Line 60 industrialization accounts for one-half of the farms lost. And the nature of farming has changed just as radically. Commercial fertilizer use has more than doubled since World War II. The use of pesticides and herbicides has increased dramatically. Where once North America’s farms
Line 65 were home to traditional barnyard animals, few are today. The change is quantifiable: for example, just four percent of American farms today keep chickens. “The early mornings are strangely silent where once they were filled with the beauty of bird song,” wrote Rachel Carson in
Line 70 1962, of wild songbirds. On the modern farm, the strange silence is dawn without the rooster’s crow. What made us drift away? In 1920 the rural and urban populations of both the United States and Canada were evenly split. Movement toward the cities rapidly
Line 75 accelerated with the boom after World War II. The rural customs—self-sufficiency, buying products from people you know, shopping catalogs for a few trusted products— could not hold. In the cities, hundreds of brands competed with powerful advertising, while emerging chain stores
Line 80 deployed tactics like selling certain items at a loss to break shoppers’ old loyalties. There was no going back to the farm. Last year, a United Nations commission reported that half of the world’s 6.5 billion people will live in cities in 2007. Most of them, I suspect, will still have seen a cow.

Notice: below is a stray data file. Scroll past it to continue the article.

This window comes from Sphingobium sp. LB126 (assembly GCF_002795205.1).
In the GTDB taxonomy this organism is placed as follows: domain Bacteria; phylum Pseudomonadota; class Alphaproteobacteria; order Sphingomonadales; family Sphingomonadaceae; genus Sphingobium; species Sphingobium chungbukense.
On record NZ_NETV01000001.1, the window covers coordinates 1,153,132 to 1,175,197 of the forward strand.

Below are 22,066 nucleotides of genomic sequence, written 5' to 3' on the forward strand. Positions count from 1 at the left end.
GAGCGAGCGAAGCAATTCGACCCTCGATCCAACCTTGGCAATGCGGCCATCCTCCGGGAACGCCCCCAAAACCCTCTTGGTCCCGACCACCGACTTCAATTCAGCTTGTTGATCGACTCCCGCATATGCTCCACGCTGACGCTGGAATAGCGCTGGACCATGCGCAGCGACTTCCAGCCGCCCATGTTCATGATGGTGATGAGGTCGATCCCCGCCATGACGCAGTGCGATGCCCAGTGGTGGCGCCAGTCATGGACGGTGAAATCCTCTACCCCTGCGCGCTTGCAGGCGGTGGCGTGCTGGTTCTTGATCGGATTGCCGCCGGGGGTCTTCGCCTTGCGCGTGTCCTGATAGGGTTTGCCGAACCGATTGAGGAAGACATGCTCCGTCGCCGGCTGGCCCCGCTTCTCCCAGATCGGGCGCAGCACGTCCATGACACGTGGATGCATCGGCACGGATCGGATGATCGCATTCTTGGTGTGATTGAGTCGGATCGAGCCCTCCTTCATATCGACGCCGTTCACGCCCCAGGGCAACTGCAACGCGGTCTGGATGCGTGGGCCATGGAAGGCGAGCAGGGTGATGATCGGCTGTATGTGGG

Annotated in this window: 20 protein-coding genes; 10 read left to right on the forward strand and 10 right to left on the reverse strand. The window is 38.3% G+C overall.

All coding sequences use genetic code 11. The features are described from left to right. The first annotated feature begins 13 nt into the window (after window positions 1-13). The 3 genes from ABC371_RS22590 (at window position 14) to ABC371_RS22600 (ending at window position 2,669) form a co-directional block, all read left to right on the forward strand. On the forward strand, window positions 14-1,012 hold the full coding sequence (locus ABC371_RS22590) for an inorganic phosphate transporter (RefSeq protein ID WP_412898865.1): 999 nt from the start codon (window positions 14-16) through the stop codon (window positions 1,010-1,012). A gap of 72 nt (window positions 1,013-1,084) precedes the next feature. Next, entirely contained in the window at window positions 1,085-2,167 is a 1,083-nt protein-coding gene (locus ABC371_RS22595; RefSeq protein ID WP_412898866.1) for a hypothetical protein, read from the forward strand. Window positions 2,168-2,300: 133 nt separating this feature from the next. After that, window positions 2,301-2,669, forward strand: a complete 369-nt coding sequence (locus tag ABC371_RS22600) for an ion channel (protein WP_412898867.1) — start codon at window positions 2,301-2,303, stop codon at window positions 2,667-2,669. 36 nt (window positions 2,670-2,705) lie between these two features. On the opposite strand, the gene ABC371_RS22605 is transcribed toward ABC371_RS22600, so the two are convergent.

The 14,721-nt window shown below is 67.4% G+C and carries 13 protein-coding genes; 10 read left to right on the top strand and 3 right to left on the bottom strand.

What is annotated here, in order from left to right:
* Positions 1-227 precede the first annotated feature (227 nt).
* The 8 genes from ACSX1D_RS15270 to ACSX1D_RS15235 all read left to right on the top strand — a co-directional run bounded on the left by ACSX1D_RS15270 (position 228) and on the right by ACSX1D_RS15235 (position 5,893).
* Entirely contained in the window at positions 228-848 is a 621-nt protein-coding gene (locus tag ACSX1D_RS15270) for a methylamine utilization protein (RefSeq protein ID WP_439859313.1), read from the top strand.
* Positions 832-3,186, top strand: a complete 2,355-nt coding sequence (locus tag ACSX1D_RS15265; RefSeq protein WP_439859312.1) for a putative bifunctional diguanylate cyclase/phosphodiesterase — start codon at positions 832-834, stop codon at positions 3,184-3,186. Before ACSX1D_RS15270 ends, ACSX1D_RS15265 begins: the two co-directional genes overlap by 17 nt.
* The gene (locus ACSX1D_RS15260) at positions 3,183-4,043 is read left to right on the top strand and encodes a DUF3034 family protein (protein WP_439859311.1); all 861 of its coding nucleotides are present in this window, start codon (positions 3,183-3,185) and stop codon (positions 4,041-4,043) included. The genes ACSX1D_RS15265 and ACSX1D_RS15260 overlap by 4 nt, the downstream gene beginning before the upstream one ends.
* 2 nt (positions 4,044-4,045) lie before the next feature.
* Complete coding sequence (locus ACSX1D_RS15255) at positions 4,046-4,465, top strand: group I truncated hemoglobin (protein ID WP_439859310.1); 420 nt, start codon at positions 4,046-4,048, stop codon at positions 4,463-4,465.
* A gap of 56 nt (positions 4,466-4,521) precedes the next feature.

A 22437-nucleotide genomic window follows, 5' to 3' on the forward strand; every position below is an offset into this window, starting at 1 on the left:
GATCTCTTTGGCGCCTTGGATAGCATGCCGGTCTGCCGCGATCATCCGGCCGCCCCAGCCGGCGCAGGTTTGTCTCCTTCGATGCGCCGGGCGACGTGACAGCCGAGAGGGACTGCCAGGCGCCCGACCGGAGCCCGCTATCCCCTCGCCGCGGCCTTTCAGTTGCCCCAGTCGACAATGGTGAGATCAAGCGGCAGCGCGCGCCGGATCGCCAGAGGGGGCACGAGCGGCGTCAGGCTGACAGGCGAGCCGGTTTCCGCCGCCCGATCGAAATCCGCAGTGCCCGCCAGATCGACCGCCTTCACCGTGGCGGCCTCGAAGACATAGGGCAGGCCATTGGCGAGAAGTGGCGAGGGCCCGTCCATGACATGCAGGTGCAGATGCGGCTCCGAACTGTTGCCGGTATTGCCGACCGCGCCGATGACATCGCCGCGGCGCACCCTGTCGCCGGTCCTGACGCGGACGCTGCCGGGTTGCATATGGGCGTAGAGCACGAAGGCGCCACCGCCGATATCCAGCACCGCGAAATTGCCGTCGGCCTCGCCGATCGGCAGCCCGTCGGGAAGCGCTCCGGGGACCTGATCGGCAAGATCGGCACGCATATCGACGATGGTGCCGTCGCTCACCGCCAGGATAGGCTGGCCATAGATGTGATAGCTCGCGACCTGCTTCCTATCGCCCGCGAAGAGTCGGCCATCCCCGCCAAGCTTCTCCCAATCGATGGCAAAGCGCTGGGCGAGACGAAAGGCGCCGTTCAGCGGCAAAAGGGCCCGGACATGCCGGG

Line 85 Fewer and fewer, however, will have touched one, cared for one, watched one give birth, or seen a cow give milk for our sustenance.
The author of Passage 1 would probably consider which aspect of the shopping patterns described in lines 76-77, Passage 2 (“self-sufficiency . . . products”), as most significant?
(A) They involved minimal transportation across large distances.
(B) They worked equally well for urban and rural populations.
(C) They included most family members in purchasing decisions.
(D) They limited opportunities for changes in products.
(E) They discouraged farmers from expanding their businesses.
Choice (A) is correct. The author of Passage 1 is concerned primarily with the fact that a lot of food travels “thousands of miles,” using scarce “fossil fuels,” before arriving at our local supermarkets. This author explains that her family has made a decision to “eat only food that does not need to travel.” Given that concern, if the author of Passage 1 were to read the description in Passage 2 of “rural customs” such as “self-sufficiency, buying products from people you know,” and “shopping catalogs for a few trusted products,” she would probably focus on the relative lack of transportation involved. Clearly, if people were to grow their own food or purchase it from local farmers and limit their orders of non-local products, they would not be as dependent on petroleum and other fossil fuels required to carry food long distances. It is for this very reason that the author of Passage 1 takes her “food sabbatical”—because, in her opinion, “we are going to run out of” fossil fuels and will need to return to locally grown food.